“The break-even is, we have to do 2,500 meals a day at each restaurant to make it cost effective,” said Stan Hays, a founder and the chief executive. “We get chefs who are like, ‘We’ve done catering for way more than 2,500 people before.’ I say, ‘Have you done it 14 days in a row?’ ”

Shannon Brown saw firsthand how difficult it can be for chefs to transition from normal restaurant service to disaster work. Ms. Brown is an owner of Sonder, a restaurant in Bakersfield, Calif., that helped Operation BBQ Relief develop the pilot program it brought to Pennsylvania.

“I’ve never seen food in that volume,” Ms. Brown said. “When they start unloading the truck, it looks like a clown car.”

The program is similar to those run in the pandemic by the charities of well-known chefs like José Andrés and Edward Lee. The difference for chefs working full-time in hunger relief is that the high-volume work never ends.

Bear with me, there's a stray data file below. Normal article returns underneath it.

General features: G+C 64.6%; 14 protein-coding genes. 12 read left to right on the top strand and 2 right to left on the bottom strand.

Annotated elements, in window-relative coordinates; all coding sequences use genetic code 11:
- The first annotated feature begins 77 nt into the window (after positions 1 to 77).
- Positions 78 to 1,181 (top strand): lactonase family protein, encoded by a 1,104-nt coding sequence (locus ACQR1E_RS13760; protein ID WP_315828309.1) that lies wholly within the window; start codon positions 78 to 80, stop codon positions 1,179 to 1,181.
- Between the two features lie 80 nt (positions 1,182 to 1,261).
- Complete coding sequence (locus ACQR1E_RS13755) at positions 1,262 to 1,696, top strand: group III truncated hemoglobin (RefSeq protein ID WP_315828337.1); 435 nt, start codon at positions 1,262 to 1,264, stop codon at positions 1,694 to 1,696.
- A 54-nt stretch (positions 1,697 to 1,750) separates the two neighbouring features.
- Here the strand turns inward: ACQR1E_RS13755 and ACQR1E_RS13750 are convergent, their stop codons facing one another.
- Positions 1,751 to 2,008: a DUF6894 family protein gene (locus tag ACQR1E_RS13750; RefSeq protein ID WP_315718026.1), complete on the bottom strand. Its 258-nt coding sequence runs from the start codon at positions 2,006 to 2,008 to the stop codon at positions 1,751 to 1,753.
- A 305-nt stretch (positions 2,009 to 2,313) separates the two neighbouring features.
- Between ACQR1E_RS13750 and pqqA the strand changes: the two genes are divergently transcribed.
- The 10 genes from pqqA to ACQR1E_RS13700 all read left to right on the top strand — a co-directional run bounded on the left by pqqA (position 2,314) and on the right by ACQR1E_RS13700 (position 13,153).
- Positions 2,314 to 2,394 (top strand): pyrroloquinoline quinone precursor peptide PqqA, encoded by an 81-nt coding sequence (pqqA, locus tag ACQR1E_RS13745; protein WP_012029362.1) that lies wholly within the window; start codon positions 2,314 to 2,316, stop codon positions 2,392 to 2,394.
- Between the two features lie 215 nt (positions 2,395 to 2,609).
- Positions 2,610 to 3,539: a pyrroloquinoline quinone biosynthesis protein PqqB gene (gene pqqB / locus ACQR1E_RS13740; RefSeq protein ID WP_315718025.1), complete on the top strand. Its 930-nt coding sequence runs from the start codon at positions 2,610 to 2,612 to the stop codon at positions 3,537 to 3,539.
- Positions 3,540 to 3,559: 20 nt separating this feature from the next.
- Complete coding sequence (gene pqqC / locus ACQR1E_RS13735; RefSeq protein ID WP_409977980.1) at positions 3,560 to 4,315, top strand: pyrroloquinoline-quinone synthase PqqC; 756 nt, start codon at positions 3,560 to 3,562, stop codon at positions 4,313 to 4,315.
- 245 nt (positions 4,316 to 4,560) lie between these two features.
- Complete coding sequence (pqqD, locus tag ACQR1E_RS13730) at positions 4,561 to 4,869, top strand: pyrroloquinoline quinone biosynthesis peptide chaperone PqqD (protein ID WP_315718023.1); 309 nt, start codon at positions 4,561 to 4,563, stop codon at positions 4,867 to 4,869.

Leandra Forman, a restaurant-trained chef who runs the kitchen for FoodChain, a nonprofit group in Lexington, Ky., said learning to turn donated ingredients into hundreds of meals a day takes practice. “You can’t just expect restaurant chefs to come in and know how to do this. I see 10,000 pounds of butternut squash, and have to figure out how to turn it into lunch.”

FoodChain, which normally focuses on food sustainability and education, has partnered with the area’s largest food bank, God’s Pantry, and other local charities to cook meals for homebound seniors, out-of-school children and elderly refugees.

Becca Self, FoodChain’s founder, is looking ahead to the coming growing season. “We’re trying to talk to farmers now about how to make it worth it for them to make that harvest,” she said. “One of our biggest crops coming up is asparagus. It’s typically grown for a high-end restaurant market — and those restaurants are gone now.”